And there are changes I can't risk.

George Amick has another recent column, helpfully online here, about how the time for instant runoff voting in Our Fair State is NOW. I wish we had it, I do.

Tuesday, October 06, 2009

Flu shot locator

The American Lung Association provides one here. Type in your zip code and dates when you could go, and there you are! (Specifically for seasonal flu, not H1N1.)

Sunday, September 27, 2009

A Most Excellent Resource

Q and A NJ:

It's a chat service where you can chat live with a librarian. It's staffed by a cooperative effort of Our Fair State's libraries. Per their web site:

"QandANJ is a service for New Jersey residents and is designed to provide fast answers to your questions, using information found on the Internet and in proprietary databases funded by libraries. In most cases, Librarians will provide an answer online in 15 minutes or less! If your question involves lengthy research, we'll get you started and/or provide a referral for you or your question. "

This is a most AWESOME tool, which I think libraries don't advertise enough. Librarians love to be asked questions, really they do, and this is a great way to get help writing your paper in the middle of the night, or getting the information in your blog post verified before you hit "publish" and make a fool of yourself, or myriad other uses.

Sunday, September 06, 2009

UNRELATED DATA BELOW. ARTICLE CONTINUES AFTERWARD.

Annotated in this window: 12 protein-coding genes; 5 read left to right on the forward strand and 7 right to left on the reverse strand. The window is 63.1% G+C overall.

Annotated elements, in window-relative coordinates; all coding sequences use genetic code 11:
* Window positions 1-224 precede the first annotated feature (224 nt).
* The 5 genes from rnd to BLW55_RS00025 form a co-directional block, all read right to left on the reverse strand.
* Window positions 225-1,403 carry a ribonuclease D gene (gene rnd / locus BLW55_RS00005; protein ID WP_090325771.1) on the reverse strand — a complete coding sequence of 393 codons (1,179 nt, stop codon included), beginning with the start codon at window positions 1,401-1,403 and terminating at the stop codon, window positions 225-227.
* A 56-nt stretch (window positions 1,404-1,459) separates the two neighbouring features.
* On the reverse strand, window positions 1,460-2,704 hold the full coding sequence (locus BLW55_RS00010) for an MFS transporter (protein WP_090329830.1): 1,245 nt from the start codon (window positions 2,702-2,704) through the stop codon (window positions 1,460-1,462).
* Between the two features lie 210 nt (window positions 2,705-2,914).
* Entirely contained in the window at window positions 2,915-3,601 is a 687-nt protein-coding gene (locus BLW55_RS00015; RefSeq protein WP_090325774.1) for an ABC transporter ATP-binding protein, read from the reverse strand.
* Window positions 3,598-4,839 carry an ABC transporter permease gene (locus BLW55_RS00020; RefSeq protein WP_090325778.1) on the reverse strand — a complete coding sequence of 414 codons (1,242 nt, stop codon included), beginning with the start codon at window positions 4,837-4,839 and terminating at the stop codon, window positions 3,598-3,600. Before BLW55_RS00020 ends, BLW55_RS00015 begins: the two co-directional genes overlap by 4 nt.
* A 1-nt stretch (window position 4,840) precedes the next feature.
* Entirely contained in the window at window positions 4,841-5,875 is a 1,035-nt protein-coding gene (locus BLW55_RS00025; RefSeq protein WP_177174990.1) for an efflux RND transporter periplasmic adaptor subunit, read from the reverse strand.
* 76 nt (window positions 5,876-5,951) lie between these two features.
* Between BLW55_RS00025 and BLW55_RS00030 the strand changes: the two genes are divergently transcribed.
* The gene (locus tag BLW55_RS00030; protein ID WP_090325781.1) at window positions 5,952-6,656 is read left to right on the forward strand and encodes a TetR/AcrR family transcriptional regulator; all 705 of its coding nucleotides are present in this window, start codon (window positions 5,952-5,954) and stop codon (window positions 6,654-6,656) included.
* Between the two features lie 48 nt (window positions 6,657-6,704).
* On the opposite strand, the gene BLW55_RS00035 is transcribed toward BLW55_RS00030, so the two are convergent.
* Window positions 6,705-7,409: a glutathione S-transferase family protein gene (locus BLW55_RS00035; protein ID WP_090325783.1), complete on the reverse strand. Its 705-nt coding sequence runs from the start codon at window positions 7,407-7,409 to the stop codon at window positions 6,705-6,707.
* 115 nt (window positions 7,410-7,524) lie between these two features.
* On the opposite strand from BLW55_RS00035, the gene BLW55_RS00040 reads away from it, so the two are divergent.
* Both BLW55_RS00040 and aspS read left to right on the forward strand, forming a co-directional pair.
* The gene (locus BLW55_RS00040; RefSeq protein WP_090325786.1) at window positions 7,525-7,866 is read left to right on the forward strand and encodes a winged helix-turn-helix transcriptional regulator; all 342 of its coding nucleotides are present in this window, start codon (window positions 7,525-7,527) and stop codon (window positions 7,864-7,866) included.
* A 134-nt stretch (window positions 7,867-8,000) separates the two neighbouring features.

I get searches- recycling edition

Recycling information in Mercer County: The Mercer County Improvement Authority has links to curbside recycling schedules and hazardous waste recycling, including electronics equipment. The next electronics recycling day is scheduled for Nov. 14, 2009 9AM-2PM. More info on that here, with a link to a PDF about the plan.

Don't forget about freecycling- the program of letting folks take your usable but unneeded items off your hands, while perusing the stuff of others. Mercer County Freecycle maintains a Yahoo group, where you can subscribe to their listserv and peruse their rules for use.

I've gotten a lot of serches about recycling lately. You ask, and here at CoNJL we eventually get around to attempting to deliver!

Wednesday, September 02, 2009

The five biggest lies in the health care debate

  1. You'll have no choice in what health benefits you receive.